By Andrew Brownstein | August 9, 2018

    EduClips is a roundup of the day’s top education headlines from America’s largest school districts, where more than 4 million students across eight states attend class every day. Read previous EduClips installments here. Get the day’s top school and policy news delivered straight to your inbox by signing up for the TopSheet Education Newsletter.

    Top Story

    SCHOOL SAFETY — Inside an underground meeting room attached to the U.S. Capitol, past guards and metal detectors, lawmakers and officials from leading security companies discussed a burgeoning threat of mass school shootings and the dire need to “harden” campuses before someone else gets killed.

    Security officials in the room hawked a range of products that could have been ripped from a James Bond movie: surveillance cameras with facial recognition capability, automated door locks, gunshot detection sensors, and software that scans social media platforms in search of the next shooter. If schools across the country put a larger emphasis on securing their buildings, they said, educators could prevent shootings or, at the very least, mitigate the bloodshed.

    The recent tragedies are pumping new energy — not to mention funds — into strategies to keep children safe, including millions of dollars in federal money from the STOP School Violence Act. As each tragedy stokes fresh outrage from parents, education leaders say they’re inundated with sales pitches from security companies, each with the same basic message: You could be next. (Read at

    National News

    TOXIC SUPPLIES — Asbestos in a Crayon, Benzene in a Marker: A School Supply Study’s Toxic Results (Read at The New York Times)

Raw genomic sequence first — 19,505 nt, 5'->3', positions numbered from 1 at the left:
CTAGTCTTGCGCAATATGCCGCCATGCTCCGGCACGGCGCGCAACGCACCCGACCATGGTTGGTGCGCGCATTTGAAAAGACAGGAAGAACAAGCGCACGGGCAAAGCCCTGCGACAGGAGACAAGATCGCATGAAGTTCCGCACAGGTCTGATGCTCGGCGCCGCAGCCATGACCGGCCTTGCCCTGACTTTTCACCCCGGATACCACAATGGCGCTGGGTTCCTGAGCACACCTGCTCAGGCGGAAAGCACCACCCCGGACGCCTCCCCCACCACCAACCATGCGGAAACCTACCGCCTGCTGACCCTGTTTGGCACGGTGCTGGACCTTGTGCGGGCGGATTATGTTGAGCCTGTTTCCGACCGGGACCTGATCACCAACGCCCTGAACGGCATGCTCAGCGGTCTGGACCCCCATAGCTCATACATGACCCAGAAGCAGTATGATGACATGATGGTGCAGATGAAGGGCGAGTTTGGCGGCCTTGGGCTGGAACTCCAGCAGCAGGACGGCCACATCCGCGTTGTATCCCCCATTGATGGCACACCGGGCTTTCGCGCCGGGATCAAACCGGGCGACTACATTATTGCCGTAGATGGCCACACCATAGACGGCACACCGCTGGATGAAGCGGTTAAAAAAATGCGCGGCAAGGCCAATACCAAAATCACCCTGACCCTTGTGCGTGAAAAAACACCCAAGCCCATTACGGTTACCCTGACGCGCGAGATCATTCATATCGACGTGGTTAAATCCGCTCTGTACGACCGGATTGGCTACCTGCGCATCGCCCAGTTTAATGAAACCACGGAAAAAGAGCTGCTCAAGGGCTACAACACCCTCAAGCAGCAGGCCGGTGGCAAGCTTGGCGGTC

SCHOOL SAFETY — 6.7% of Students Skip School out of Fear. Worry Over School Shootings Is Up. Yet School Violence Is Down. What Does This Mean? (Read at

    TEACHERS — More teachers are turning to crowdfunding sites to pay for books, supplies, and field trips (Read at Vox)

    ESSA — Just One District Seeks ESSA’s Weighted Student Funding Pilot for 2019-20 (Read at Politics K-12)

    District and State News

    CALIFORNIA — Support builds to create longitudinal data system to track student progress in California (Read at EdSource)

    TEXAS — Texas education chief suggests paying higher-performing teachers more (Read at the Austin American-Statesman)

    FLORIDA — Florida Wants to Help Bullied Kids — Unless They’re Gay (Read at Huffington Post)

    NEW YORK — School counselor was sexually harassed and banished to filthy closet: suit (Read at the New York Daily News)

    CALIFORNIA — Advocates urge lawmakers to pass bill to support migrant and refugee students (Read at the Modesto Bee)

    NEVADA — CCSD Faces Tough Financial Decisions After Court Decision (Read at Nevada Public Radio)

    TEXAS — Texas will soon release A-F grades for schools. Educators are organizing in opposition. (Read at the Waco Tribune)

    ILLINOIS — Diana Rauner is on a campaign to better educate our youngest residents: “You just keep pushing” (Read at Chalkbeat)

    NEVADA — New teachers aim to help turn around Clark County schools (Read at News 3)

    NEW YORK — Don’t just help students graduate. Prepare them for what’s next, says high school teacher (Read at Chalkbeat)

    Think Pieces

    LITERACY — New Finding: Most States Don’t Test New Teachers on ‘Science of Reading’ (Read at

    EARLY EDUCATION — Accountability for early education — a different approach and some positive signs (Read at the Brookings Institution)

    LEBRON JAMES — Petition calls for Education Secretary LeBron James (Read at The Hill)

    MISTER ROGERS — How Learning Science Is Catching Up to Mr. Rogers (Read at NPR)

    AMERICAN HISTORY — ‘Lies My Teacher Told Me,’ and How American History Can Be Used as a Weapon (Read at NPR)

    PERSONALIZED LEARNING — A year of personalized learning: Mistakes, moving furniture and making it work (Read at The Hechinger Report)

    DUNCAN — 5 Inadvertent Lessons From Former Secretary of Education Arne Duncan’s Memoir (Read at Forbes)

    Quote of the Day

    “It’s not that they’re villains and they don’t care and they don’t want safe schools — I’m not trying to send that message. But they’re certainly opportunistic. At the end of the day, they’re looking for new revenue streams.” —Kenneth Trump, president of National School Safety and Security Services, which consults districts on school safety planning, on the $3 billion school security industry. (Read at

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  • New Finding: Most States Don’t Test New Teachers on ‘Science of Reading’